We then had two lectures on the Polish language for genealogists.  It began by looking at some of the records available for genealogists, including some that you cannot easily find online, such as a "list of souls", estate and manor records and travel documents.  We then got to practice Polish pronunciation with Eugenia Gorecki, who is the in-house translator at the Polish Mission.  I'm not sure Genia was too impressed by any of us...

The last lecture of the day was on the identification and history of ancestral villages.  This was of particular interest to me, as I have not found the exact villages my Polish ancestors emigrated from.  It is important to look at as many items as possible to try to find the name of the village.  They recommend WWI draft cards, naturalization papers and ship manifests.  There are a lot of online gazetteers that can assist in finding out where that village was at the time your ancestor lived there.  Considering all of the border changes in Poland, using maps from the correct time period is of utmost importance.

In addition to the course lectures, GRIP offers evening lectures, which are also free to the public, on different topics.  The first evening session was given by Polish Mission director Marcin Chumiecki on some of the projects they are currently doing.  The one that most amazed me is "Forbidden Art," an exhibit on the art prisoners produced in Auschwitz and Birkenau.  Currently on exhibit at the Eisenhower Presidential Library in Kansas, this looks both fascinating and heartbreaking.  There is a short online tour which I highly recommend (see YouTube video above) and I hope to make a trip to see this in the near future.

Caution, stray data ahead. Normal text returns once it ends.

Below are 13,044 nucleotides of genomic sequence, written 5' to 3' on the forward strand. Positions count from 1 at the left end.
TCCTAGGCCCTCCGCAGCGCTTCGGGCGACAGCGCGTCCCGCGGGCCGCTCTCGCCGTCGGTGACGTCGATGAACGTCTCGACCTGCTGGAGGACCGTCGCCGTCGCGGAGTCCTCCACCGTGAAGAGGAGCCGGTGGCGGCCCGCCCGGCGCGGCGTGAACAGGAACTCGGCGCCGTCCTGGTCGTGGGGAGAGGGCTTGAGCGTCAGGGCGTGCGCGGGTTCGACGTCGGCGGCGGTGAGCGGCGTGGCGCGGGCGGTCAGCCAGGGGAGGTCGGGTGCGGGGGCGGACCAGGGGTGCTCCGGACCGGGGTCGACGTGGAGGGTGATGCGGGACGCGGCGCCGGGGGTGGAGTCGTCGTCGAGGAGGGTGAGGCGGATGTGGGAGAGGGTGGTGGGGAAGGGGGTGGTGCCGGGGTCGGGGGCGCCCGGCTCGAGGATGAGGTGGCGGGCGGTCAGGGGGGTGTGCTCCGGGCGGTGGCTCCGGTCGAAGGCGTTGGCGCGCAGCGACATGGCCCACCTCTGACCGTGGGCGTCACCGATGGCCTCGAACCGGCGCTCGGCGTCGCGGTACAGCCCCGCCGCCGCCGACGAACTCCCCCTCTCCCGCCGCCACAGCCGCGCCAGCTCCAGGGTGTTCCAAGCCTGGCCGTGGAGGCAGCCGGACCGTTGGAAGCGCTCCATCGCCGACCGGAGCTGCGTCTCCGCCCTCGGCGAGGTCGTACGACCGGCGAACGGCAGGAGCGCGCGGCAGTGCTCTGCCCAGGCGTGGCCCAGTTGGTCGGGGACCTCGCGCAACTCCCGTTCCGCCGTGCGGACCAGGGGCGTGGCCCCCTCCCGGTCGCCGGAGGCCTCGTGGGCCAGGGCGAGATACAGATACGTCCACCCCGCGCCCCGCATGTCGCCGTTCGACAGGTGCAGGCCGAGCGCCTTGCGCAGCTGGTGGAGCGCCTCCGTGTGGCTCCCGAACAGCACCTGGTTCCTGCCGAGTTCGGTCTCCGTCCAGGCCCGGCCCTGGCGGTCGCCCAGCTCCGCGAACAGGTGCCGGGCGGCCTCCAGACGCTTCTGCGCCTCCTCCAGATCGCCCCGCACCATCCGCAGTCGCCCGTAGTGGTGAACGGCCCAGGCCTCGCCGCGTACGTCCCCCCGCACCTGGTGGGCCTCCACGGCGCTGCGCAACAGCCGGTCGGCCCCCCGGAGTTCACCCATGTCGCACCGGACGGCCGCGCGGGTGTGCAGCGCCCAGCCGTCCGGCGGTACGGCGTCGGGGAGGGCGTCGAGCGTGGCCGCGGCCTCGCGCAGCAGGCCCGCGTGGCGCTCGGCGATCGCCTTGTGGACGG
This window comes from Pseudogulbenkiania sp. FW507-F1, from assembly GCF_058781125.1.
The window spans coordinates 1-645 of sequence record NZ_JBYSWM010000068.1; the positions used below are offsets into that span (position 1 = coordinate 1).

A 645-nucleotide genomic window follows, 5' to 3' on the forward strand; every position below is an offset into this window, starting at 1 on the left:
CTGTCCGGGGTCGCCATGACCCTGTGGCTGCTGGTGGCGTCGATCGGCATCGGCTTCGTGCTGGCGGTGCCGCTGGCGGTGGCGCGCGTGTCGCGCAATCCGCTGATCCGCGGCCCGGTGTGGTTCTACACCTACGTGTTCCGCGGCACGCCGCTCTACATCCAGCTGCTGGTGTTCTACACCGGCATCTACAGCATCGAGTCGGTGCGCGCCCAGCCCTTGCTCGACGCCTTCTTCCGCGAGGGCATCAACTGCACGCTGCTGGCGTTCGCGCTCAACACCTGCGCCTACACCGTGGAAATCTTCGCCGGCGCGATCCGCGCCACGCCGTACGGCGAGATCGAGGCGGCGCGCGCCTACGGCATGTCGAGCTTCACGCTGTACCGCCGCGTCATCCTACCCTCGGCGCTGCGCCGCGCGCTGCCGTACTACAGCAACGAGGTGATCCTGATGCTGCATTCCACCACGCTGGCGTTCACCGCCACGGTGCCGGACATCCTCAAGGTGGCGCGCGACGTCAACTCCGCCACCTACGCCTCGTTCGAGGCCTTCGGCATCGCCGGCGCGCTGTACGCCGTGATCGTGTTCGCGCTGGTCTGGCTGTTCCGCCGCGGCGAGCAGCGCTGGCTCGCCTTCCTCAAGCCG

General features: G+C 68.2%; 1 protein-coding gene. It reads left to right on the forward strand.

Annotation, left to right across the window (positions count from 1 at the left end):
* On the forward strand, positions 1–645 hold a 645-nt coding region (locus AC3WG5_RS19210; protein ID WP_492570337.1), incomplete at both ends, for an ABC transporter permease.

Monday, August 4, 2014

GRIP 2014: Polish Genealogy

I arrived yesterday for the Genealogical Research Institute of Pittsburgh's On the Road week in Orchard Lakes, Michigan for the "Advancing Your Polish Genealogy: 300 Years of Records" course.  I attended the inaugural GRIP in 2012, missed 2013 due to having a newborn, and when I saw the Polish offering at the Polonica Americana Research Institute (PARI), I knew exactly which course to sign up for this year.

Detroit Train Station
Getting to Orchard Park was quite the trip: we left Syracuse at 4 pm, met my mom and gramma for dinner in Waterloo, then Julian and I headed to Buffalo while my husband headed back home.  We arrived around 8 and I took a nap.  The train was supposed to leave the Buffalo-Depew station at 11:59 pm (she's leaving {leaving} on a midnight train to Detroit...), but due to delays and the water issue in Toledo, didn't leave until around 2 am.  We arrived in Toledo around 7:30 am, then took a bus to Detroit where I had quite the layover, which just got longer when my train to Pontiac, MI was over an hour late.  I finally arrived in Pontiac about 24 hours after I first left home where the wonderful director of PARI (and also one of my instructors this week), Ceil, picked me up from the train station and we made it to campus a little before 5.

Polish Panorama
I registered, met my lovely room mate Linda, got settled in the dorm, and headed to the opening night dinner.  After dinner, we got an overview of the Polish Panorama from Ceil, which I will discuss in detail on my post tomorrow.  All followed by an early bedtime.

I'll be posting about my experience at GRIP daily this week; let me know if you have any questions!

Back to Basic: July

July went quick! GRIP  went virtual! I attended (most) of the sessions in Documentation and then continued my citation work with my ProGen a...